1. Earth

    Coral-killing army recruits human bugs

    The army of pathogens responsible for black band disease, which kills corals, contains some human bacteria that polluted waters carry out to sea.

  2. Earth

    Greeks sailed into ancient Trojan bay

    A combination of sedimentary analysis and careful reading of classical literature helps pinpoint where the Greek fleet that attacked Troy came ashore.

  3. Earth

    Warm spell did little for Eocene flora

    A rapid warming period that began the Eocene epoch dramatically reshaped North America's animal community but not the continent's plants.

  4. Earth

    Tube worms like it hot, but larvae not

    The larvae of some tube worms that attach themselves to the seafloor around hydrothermal vents can't stand the heat there, but they go into a state of suspended animation when they drift into the chilly water nearby.

  5. Earth

    Desert glass: Is it baked Australia?

    A profusion of fused, glassy material found on the desert plain of southern Australia might be the result of the intense heat from an extraterrestrial impact.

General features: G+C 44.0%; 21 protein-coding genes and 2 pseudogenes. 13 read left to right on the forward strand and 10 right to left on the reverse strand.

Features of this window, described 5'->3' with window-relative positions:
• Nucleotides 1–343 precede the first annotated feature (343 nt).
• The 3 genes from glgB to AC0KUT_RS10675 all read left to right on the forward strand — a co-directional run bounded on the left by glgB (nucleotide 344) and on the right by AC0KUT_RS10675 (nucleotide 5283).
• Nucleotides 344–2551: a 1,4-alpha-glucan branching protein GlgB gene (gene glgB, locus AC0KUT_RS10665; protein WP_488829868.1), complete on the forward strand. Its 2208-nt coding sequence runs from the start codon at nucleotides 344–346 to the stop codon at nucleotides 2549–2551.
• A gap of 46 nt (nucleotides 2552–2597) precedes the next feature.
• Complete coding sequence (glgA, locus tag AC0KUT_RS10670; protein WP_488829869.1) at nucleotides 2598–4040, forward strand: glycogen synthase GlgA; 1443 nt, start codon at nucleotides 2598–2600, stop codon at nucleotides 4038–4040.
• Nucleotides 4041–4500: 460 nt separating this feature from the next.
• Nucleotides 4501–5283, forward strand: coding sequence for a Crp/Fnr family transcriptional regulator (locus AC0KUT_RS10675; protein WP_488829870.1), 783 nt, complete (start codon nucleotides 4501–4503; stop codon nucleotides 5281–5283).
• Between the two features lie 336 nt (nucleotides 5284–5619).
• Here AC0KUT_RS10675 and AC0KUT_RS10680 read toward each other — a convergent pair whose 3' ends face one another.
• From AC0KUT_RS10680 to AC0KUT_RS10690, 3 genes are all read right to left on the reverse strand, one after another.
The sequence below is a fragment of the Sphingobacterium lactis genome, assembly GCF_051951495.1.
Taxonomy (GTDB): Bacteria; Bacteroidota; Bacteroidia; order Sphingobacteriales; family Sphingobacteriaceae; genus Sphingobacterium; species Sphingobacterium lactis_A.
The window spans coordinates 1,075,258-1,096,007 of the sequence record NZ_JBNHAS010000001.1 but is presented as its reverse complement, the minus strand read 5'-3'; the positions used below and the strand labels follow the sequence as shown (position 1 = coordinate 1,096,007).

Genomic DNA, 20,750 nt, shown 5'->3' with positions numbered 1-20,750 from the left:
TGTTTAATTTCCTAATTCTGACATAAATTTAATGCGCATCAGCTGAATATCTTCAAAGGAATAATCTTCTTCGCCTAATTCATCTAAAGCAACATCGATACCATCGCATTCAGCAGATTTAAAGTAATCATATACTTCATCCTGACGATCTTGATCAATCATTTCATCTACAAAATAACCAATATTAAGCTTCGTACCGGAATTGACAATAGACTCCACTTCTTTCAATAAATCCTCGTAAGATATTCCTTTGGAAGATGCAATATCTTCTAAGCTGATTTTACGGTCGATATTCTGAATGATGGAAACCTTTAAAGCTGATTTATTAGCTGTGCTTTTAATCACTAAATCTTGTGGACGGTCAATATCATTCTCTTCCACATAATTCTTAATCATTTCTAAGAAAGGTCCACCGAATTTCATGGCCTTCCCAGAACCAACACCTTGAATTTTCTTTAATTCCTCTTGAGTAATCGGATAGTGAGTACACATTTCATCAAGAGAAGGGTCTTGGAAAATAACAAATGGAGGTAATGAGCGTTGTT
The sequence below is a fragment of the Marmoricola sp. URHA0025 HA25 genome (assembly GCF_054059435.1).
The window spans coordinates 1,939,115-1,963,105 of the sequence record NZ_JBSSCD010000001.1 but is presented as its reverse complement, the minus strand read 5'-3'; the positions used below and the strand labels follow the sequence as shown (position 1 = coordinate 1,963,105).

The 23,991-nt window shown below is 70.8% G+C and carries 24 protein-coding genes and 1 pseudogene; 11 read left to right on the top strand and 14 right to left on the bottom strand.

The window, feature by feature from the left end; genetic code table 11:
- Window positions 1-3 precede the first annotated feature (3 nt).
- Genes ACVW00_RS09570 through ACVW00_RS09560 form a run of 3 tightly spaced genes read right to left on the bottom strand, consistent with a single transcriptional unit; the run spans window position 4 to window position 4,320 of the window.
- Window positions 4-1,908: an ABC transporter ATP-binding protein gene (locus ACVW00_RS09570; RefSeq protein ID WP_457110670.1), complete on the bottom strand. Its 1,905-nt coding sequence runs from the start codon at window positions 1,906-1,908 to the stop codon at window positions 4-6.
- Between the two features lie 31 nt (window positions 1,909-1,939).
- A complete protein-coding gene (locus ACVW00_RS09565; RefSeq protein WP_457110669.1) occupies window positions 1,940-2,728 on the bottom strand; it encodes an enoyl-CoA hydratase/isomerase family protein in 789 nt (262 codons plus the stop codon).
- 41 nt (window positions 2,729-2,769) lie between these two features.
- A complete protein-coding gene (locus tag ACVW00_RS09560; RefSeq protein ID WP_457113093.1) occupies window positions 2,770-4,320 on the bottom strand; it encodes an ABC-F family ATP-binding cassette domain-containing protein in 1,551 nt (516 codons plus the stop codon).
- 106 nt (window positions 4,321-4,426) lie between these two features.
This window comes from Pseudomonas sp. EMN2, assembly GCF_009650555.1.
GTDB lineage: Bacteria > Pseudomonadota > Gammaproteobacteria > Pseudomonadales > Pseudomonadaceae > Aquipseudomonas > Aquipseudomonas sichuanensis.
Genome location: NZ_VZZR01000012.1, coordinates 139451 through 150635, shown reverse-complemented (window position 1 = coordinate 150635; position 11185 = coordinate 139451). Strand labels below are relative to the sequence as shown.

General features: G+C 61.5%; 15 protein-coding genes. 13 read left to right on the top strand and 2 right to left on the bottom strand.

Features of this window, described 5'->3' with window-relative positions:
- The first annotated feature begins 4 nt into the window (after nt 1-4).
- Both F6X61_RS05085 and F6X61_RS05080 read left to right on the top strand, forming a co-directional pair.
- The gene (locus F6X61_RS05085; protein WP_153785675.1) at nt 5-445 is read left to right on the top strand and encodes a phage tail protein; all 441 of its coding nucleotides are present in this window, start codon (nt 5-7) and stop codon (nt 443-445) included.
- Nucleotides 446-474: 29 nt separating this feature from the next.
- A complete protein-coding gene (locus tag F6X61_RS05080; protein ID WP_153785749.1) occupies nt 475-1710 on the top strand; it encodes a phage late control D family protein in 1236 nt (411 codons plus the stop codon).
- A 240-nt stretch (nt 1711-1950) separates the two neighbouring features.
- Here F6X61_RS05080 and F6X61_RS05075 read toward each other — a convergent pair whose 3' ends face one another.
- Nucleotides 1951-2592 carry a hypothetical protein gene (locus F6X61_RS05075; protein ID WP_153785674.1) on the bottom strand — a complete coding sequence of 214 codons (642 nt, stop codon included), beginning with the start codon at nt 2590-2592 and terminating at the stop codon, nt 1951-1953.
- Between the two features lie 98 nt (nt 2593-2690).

6. Earth

    Wind Chill Update

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  7. Earth

    Sediments Sink River’s Flow into Sea

    Deep-sea observations of occasional sediment-rich plumes of fresh water dumped into the ocean by rivers suggest that such underflows may be a prime conveyor of pesticides, organic carbon, and various nutrients to the seafloor.

  8. Earth

    EPA switchback on arsenic

    On Oct. 31, the Environmental Protection Agency rescinded its March decision to rescind a proposed tougher limit on arsenic in drinking water and is now planning to implement the tougher limit of 10 parts per billion in 2006.

  9. Earth

    Cancer risk linked to night shifts

    Women who work the graveyard shift increase their chance of developing breast cancer, perhaps because of chronic suppression of melatonin.

  10. Earth

    Farmers could help heal Gulf of Mexico

    Farm-derived nutrients in the Mississippi River that create a huge dead zone in the Gulf of Mexico could probably be substantially reduced if farmers simply used a little less fertilizer.

  11. Earth

    Uranium recorded in high-altitude ice

    An international team of scientists has analyzed a lengthy core of ice and snow drilled from atop Europe's tallest mountain to produce the first century-long record of uranium concentrations in a high-altitude environment.

  12. Earth

    Grape-harvest dates hold climate clues

    The vintner's habit of picking no grapes before their time may give scientists a tool that could help verify reconstructions of European climate for the past 500 years.